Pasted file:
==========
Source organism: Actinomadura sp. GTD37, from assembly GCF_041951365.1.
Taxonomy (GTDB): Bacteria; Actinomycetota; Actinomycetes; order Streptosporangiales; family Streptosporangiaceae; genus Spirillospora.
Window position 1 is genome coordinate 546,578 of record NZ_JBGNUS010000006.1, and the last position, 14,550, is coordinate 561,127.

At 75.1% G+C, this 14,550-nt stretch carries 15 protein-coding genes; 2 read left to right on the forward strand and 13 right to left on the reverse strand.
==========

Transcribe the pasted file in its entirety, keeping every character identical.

Source organism: Actinomadura sp. GTD37, from assembly GCF_041951365.1.
Taxonomy (GTDB): Bacteria; Actinomycetota; Actinomycetes; order Streptosporangiales; family Streptosporangiaceae; genus Spirillospora.
Window position 1 is genome coordinate 546,578 of record NZ_JBGNUS010000006.1, and the last position, 14,550, is coordinate 561,127.

At 75.1% G+C, this 14,550-nt stretch carries 15 protein-coding genes; 2 read left to right on the forward strand and 13 right to left on the reverse strand.